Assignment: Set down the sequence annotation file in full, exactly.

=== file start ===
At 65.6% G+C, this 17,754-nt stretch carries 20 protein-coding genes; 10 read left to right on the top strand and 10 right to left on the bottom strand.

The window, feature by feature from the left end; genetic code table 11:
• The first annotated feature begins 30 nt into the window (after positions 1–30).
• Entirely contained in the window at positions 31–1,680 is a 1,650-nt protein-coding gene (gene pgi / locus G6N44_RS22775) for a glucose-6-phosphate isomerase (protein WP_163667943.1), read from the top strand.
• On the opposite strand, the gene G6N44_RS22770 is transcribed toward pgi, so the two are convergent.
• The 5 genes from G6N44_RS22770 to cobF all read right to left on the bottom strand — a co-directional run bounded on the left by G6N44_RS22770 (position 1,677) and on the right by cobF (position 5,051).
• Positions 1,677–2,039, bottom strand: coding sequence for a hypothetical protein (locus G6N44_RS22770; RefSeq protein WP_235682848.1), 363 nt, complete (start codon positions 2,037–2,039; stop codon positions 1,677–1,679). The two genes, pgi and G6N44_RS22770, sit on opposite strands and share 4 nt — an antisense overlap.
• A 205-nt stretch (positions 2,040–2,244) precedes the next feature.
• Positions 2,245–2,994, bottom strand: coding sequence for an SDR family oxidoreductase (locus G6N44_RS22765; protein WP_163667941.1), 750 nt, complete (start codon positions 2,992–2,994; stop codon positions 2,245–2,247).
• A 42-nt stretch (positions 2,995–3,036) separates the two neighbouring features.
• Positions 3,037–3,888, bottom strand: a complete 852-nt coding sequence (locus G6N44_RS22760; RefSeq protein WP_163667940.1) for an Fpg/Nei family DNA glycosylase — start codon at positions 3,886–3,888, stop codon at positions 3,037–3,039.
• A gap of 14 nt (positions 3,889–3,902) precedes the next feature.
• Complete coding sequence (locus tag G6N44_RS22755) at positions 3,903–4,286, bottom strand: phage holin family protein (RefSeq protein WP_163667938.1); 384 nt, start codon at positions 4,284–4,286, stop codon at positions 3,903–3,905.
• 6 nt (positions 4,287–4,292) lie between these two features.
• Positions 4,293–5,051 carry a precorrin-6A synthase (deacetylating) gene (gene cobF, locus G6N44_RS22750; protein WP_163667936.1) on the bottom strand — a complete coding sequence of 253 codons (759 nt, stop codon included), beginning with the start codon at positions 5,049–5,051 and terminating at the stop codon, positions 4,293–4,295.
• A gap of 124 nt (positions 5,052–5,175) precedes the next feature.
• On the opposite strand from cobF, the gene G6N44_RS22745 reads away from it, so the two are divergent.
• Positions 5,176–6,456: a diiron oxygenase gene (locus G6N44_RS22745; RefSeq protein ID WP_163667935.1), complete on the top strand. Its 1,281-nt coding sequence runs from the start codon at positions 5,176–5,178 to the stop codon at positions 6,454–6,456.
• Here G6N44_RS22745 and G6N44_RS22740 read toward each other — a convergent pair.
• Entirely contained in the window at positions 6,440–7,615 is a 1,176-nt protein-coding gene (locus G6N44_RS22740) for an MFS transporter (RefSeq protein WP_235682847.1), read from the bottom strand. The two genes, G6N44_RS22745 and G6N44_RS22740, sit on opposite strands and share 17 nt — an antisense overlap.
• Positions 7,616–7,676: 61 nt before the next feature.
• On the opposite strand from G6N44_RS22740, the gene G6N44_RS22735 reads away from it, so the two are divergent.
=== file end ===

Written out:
At 65.6% G+C, this 17,754-nt stretch carries 20 protein-coding genes; 10 read left to right on the top strand and 10 right to left on the bottom strand.

The window, feature by feature from the left end; genetic code table 11:
• The first annotated feature begins 30 nt into the window (after positions 1–30).
• Entirely contained in the window at positions 31–1,680 is a 1,650-nt protein-coding gene (gene pgi / locus G6N44_RS22775) for a glucose-6-phosphate isomerase (protein WP_163667943.1), read from the top strand.
• On the opposite strand, the gene G6N44_RS22770 is transcribed toward pgi, so the two are convergent.
• The 5 genes from G6N44_RS22770 to cobF all read right to left on the bottom strand — a co-directional run bounded on the left by G6N44_RS22770 (position 1,677) and on the right by cobF (position 5,051).
• Positions 1,677–2,039, bottom strand: coding sequence for a hypothetical protein (locus G6N44_RS22770; RefSeq protein WP_235682848.1), 363 nt, complete (start codon positions 2,037–2,039; stop codon positions 1,677–1,679). The two genes, pgi and G6N44_RS22770, sit on opposite strands and share 4 nt — an antisense overlap.
• A 205-nt stretch (positions 2,040–2,244) precedes the next feature.
• Positions 2,245–2,994, bottom strand: coding sequence for an SDR family oxidoreductase (locus G6N44_RS22765; protein WP_163667941.1), 750 nt, complete (start codon positions 2,992–2,994; stop codon positions 2,245–2,247).
• A 42-nt stretch (positions 2,995–3,036) separates the two neighbouring features.
• Positions 3,037–3,888, bottom strand: a complete 852-nt coding sequence (locus G6N44_RS22760; RefSeq protein WP_163667940.1) for an Fpg/Nei family DNA glycosylase — start codon at positions 3,886–3,888, stop codon at positions 3,037–3,039.
• A gap of 14 nt (positions 3,889–3,902) precedes the next feature.
• Complete coding sequence (locus tag G6N44_RS22755) at positions 3,903–4,286, bottom strand: phage holin family protein (RefSeq protein WP_163667938.1); 384 nt, start codon at positions 4,284–4,286, stop codon at positions 3,903–3,905.
• 6 nt (positions 4,287–4,292) lie between these two features.
• Positions 4,293–5,051 carry a precorrin-6A synthase (deacetylating) gene (gene cobF, locus G6N44_RS22750; protein WP_163667936.1) on the bottom strand — a complete coding sequence of 253 codons (759 nt, stop codon included), beginning with the start codon at positions 5,049–5,051 and terminating at the stop codon, positions 4,293–4,295.
• A gap of 124 nt (positions 5,052–5,175) precedes the next feature.
• On the opposite strand from cobF, the gene G6N44_RS22745 reads away from it, so the two are divergent.
• Positions 5,176–6,456: a diiron oxygenase gene (locus G6N44_RS22745; RefSeq protein ID WP_163667935.1), complete on the top strand. Its 1,281-nt coding sequence runs from the start codon at positions 5,176–5,178 to the stop codon at positions 6,454–6,456.
• Here G6N44_RS22745 and G6N44_RS22740 read toward each other — a convergent pair.
• Entirely contained in the window at positions 6,440–7,615 is a 1,176-nt protein-coding gene (locus G6N44_RS22740) for an MFS transporter (RefSeq protein WP_235682847.1), read from the bottom strand. The two genes, G6N44_RS22745 and G6N44_RS22740, sit on opposite strands and share 17 nt — an antisense overlap.
• Positions 7,616–7,676: 61 nt before the next feature.
• On the opposite strand from G6N44_RS22740, the gene G6N44_RS22735 reads away from it, so the two are divergent.